Russia yesterday shipped more troops and armor into Crimea and repeated its threat to invade other parts of Ukraine, showing no sign of listening to Western pleas to back off from the worst confrontation since the Cold War.
Russia’s stock markets tumbled and the cost of insuring its debt soared on the last day of trading before pro-Moscow authorities in Crimea hold a vote to join Russia, a move all but certain to lead to US and EU sanctions on Monday.
The Russian Ministry of Foreign Affairs, responding to the death of at least one protester in Ukraine’s eastern city of Donetsk, repeated Russian President Vladimir Putin’s declaration of the right to invade to protect Russian citizens and “compatriots.”
“Russia is aware of its responsibility for the lives of compatriots and fellow citizens in Ukraine and reserves the right to take people under its protection,” it said.
Ukrainian health authorities say one 22-year-old man was stabbed to death and at least 15 others were being treated in hospital after clashes in Donetsk, the mainly Russian-speaking home city of former Ukrainian president Viktor Yanukovych.
Organizers of the anti-Moscow demonstration said the dead man was from their group.
Moscow denies that its forces are intervening in Crimea, an assertion Washington ridicules as “Putin’s fiction.”
Journalists have seen Russian forces operating openly in their thousands over the past two weeks, driving in armored columns of vehicles with Russian license plates and identifying themselves to besieged Ukrainian troops as members of Russia’s armed forces.
Reporters watched a Russian warship unload trucks, troops and at least one armored personnel carrier at Kazachaya Bay near Sevastopol yesterday morning. Trucks drove off a ramp from the Yamal 156, a large landing ship that can carry more than 300 troops and up to a dozen armored personnel carriers.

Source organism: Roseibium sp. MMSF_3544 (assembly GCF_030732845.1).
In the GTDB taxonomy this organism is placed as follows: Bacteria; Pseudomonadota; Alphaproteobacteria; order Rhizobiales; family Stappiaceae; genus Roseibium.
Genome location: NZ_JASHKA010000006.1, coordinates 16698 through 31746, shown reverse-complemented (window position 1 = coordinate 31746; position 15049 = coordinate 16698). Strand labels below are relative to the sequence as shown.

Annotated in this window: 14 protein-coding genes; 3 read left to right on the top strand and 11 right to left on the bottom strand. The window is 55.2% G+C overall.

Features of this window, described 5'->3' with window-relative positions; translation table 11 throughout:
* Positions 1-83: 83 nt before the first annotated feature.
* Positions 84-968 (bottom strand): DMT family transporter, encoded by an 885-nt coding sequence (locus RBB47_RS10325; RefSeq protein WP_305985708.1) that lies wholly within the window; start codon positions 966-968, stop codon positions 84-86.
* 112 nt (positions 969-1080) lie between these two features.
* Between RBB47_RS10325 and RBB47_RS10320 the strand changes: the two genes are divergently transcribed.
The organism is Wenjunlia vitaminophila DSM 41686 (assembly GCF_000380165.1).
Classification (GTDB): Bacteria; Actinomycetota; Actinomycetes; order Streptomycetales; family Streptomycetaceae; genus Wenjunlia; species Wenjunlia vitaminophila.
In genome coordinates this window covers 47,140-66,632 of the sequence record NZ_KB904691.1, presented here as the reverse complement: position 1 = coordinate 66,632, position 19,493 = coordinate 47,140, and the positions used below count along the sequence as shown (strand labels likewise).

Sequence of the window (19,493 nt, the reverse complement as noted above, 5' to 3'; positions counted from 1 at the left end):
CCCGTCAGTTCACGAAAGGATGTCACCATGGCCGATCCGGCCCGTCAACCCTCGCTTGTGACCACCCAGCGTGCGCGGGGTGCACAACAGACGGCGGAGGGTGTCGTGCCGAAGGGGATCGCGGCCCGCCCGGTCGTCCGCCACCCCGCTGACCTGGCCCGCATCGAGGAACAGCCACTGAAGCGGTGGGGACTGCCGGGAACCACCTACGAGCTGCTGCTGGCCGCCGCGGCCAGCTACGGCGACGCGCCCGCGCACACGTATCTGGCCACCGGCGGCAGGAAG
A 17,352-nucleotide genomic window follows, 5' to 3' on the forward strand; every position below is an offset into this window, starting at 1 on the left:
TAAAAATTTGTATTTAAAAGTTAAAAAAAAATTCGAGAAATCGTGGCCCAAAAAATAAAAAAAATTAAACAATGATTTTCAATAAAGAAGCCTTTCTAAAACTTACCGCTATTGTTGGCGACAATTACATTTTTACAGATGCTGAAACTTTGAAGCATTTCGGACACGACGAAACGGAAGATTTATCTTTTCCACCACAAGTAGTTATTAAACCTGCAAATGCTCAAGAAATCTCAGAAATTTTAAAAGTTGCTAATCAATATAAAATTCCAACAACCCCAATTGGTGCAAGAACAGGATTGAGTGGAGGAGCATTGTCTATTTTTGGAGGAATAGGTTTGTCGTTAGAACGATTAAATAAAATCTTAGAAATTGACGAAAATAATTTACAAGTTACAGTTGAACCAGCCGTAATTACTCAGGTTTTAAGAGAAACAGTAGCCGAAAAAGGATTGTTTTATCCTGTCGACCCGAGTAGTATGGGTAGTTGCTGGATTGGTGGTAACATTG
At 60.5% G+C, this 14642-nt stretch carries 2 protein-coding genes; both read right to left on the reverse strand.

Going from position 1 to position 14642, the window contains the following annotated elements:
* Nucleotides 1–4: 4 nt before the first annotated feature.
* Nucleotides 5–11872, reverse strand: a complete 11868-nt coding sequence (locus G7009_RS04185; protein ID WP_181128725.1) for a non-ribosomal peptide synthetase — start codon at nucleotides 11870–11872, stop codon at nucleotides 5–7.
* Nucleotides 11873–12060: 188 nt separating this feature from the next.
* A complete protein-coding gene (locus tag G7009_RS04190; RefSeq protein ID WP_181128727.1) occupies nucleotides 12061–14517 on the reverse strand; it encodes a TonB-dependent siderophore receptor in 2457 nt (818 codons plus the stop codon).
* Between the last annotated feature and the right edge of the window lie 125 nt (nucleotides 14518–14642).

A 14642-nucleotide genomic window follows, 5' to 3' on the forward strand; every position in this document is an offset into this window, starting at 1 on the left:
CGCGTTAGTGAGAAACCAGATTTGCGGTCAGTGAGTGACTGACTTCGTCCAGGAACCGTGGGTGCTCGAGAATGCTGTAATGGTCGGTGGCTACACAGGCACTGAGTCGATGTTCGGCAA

US Secretary of State John Kerry was due to meet Russian Foreign Minister Sergei Lavrov in London yesterday in a last-ditch effort to head off tomorrow’s referendum in Crimea.
“What we would like to see is a commitment to stop putting new facts on the ground and a commitment to engage seriously on ways to de-escalate the conflict, to bring Russian forces back to barracks, to use international observers in place of force to achieve legitimate political and human rights objectives,” a US Department of State official said ahead of Kerry’s talks.
Meanwhile, the German Foreign Office yesterday said the referendum’s result would be “irrelevant.”
Office spokesman Martin Schaefer said the plebiscite “can be interpreted as a speeding up of the escalation of the situation.”
“There is no option in this so-called referendum for people to say they are happy with the status quo,” he said.
Meanwhile, Russia yesterday called on the Organization for Security and Cooperation (OSCE) in Europe to send its observers to monitor the referendum.
It said the participation of the monitors will “agree with fundamental OSCE principles and facilitate de-escalation of the situation in the region,” the statement said.
However, OSCE observers have repeatedly tried and failed to enter Crimea over the past days.
Earlier this week, OSCE Chairman Didier Burkhalter said the referendum “must be considered illegal” in its current form, ruling out an OSCE observation.